The CDC recently extended the No Sail Order, which prevents cruise ships from operating in US waters, through October 31, 2020.
According to Travel Market Report, the American Society of Travel Advisors (ASTA) asked travel industry workers last week to email and call their representatives in hopes to lift the No Sail Order. ASTA even threatened to sue the federal government if they don't provide further relief to the travel industry in the next stimulus check.
Zane Kerby, ASTA's President and CEO, made a point to say cruises should be running if amusement parks, malls, hotels, and airports all open. However, the CDC disagreed, citing studies out of Europe that state cruise ships could amplify the spread.
As someone who has been working as a travel agent since the beginning of Coronavirus, I understand ASTA's desperation. Reschedules and cancellations have been one after the other. Most Americans are hesitant to book new trips due to the uncertainty of when the restrictions will lift and testing difficulties are going to end. Millions of travel industry workers have been laid off, leading to understaffed cruises, resorts, airlines, etc. Being understaffed means being forced to cut itineraries, flights, hours, ships, etc.
A survey done by ASTA found that 64% of travel agencies have laid off at least half of their staff.
What does that mean for me?
It means travel post-Covid will be much different. With arguably some of the highest demand we've ever seen and low availability/accessibility, prices are going to skyrocket. Regional airports are going to struggle to stay open and we're going to see more flights with 2+ connections. To make a long story short, we're going to have fewer options and we'll be paying more for what we're able to get.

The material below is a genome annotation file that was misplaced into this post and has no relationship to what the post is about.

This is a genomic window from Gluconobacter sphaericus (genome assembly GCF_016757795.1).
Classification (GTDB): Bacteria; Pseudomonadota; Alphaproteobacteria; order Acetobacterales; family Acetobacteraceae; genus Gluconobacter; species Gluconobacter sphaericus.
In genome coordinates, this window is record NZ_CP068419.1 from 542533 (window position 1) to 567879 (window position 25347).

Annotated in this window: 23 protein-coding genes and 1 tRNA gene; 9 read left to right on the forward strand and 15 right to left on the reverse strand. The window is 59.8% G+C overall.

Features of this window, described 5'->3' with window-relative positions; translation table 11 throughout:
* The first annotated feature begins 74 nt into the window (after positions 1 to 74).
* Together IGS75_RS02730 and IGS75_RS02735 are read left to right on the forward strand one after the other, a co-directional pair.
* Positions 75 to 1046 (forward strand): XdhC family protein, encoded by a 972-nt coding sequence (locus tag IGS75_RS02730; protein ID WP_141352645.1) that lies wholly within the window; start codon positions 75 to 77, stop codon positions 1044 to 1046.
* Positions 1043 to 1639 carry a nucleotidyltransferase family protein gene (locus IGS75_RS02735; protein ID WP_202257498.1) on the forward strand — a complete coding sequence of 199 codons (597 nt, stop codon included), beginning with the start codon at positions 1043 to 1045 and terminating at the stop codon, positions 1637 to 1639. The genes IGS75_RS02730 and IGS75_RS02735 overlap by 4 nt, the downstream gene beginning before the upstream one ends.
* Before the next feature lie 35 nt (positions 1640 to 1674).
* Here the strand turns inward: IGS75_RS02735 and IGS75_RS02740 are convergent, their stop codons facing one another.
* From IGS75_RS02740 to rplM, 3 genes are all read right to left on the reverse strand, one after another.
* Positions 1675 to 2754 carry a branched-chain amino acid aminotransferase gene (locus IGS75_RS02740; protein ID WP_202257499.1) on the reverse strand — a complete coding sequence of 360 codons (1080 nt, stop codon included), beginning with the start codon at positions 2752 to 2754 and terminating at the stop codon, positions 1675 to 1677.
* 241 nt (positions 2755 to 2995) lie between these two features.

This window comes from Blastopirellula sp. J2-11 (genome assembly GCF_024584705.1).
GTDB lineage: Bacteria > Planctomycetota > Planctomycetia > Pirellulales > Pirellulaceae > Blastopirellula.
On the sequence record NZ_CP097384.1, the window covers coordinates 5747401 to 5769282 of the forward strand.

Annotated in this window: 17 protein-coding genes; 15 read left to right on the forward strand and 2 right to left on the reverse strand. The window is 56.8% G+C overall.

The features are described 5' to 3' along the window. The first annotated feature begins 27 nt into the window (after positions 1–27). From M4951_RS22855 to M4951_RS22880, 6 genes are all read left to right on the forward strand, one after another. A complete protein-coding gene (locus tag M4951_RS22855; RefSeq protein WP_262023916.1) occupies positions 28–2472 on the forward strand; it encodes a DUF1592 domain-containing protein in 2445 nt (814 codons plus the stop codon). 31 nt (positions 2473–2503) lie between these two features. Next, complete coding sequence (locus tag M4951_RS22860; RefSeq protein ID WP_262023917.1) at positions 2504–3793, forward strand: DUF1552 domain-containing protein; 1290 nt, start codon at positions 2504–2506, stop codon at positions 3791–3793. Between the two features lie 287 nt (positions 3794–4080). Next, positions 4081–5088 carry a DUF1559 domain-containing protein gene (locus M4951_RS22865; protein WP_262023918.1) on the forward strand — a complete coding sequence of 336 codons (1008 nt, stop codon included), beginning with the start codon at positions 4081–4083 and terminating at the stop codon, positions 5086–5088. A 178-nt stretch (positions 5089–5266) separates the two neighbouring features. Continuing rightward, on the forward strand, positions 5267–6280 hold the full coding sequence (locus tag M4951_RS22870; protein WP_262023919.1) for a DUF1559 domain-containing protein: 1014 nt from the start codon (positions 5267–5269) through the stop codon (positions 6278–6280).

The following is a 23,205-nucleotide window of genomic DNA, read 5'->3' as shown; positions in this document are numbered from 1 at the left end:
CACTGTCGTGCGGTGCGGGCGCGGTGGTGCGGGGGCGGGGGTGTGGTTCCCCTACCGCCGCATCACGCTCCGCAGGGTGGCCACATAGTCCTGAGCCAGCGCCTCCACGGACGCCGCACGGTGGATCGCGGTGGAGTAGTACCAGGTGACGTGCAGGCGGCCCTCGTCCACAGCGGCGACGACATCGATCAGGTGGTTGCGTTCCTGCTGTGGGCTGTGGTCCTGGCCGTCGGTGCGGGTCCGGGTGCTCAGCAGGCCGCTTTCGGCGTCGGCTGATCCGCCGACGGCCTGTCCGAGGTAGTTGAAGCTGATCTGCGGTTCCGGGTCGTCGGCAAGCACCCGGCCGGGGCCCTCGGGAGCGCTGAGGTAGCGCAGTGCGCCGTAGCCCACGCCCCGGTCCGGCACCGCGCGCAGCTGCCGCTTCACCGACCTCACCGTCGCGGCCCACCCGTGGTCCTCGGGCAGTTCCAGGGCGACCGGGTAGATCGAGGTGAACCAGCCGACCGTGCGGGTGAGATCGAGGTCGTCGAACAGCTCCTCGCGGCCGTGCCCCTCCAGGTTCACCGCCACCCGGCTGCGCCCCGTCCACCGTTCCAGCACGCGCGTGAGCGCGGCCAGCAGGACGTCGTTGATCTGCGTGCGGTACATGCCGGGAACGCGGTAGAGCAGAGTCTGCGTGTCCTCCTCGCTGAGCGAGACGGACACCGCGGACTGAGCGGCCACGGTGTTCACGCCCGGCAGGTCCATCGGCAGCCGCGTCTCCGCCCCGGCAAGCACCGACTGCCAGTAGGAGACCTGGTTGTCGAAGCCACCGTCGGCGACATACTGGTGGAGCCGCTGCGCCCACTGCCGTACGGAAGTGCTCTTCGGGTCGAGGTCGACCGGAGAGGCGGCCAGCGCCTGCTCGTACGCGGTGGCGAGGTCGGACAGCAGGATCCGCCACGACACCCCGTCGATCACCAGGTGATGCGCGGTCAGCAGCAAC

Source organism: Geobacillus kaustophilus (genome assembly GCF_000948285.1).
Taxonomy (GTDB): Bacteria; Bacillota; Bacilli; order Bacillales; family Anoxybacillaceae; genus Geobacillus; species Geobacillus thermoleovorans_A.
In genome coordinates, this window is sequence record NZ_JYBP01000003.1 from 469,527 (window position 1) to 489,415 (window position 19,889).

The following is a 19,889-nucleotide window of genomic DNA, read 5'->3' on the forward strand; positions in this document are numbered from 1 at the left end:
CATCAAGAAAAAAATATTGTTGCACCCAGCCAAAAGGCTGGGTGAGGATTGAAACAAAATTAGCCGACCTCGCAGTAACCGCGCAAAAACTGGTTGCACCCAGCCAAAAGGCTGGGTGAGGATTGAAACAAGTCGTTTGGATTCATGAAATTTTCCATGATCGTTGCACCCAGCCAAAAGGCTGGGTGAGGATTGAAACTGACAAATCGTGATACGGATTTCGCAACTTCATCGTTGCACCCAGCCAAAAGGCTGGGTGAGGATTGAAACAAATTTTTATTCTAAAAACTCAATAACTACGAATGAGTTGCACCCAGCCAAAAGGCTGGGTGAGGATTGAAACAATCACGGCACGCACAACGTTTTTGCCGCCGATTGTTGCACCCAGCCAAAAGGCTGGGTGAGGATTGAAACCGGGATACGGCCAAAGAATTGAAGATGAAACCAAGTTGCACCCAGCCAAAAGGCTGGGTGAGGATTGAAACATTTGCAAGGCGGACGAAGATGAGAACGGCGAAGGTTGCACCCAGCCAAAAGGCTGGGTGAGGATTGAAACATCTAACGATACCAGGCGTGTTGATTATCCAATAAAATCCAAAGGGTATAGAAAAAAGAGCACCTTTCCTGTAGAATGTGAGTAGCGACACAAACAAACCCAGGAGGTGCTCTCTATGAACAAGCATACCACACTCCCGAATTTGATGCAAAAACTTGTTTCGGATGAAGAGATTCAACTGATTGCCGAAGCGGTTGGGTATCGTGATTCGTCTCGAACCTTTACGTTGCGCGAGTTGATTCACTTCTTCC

While I understand why the cruise lines want to get back to cruising (*ahem*: they need to in order to stay in business), I don't think we should ignore the issues we ran into at the beginning of the pandemic. Transmission rates on cruise ships were through the roof, and some ships had to spend weeks floating offshore because no one wanted to accept Covid positive travelers into their port (...understandably).
Not only do we need to know what the cruise lines plans are for preventing Covid, but also: what happens when a passenger makes it on the boat with it? We've seen it happen, so we know it's possible. So what's the plan? I have yet to see one that is effective in protecting cruisers from all angles, so I have a feeling we'll be waiting into 2021 for cruises to come back.
About the Author:
I'm Anna Mills - a travel agent, blogger, and author of the book "100 Ways to Make Travel More Affordable". I have been a guest on the Trip Sister's Podcast and TripScout's Roadtrip Expert Panel. You may have seen me in Texas Lifestyle Magazine, Opploans.com, or as a Rising Star for Travel Market Report.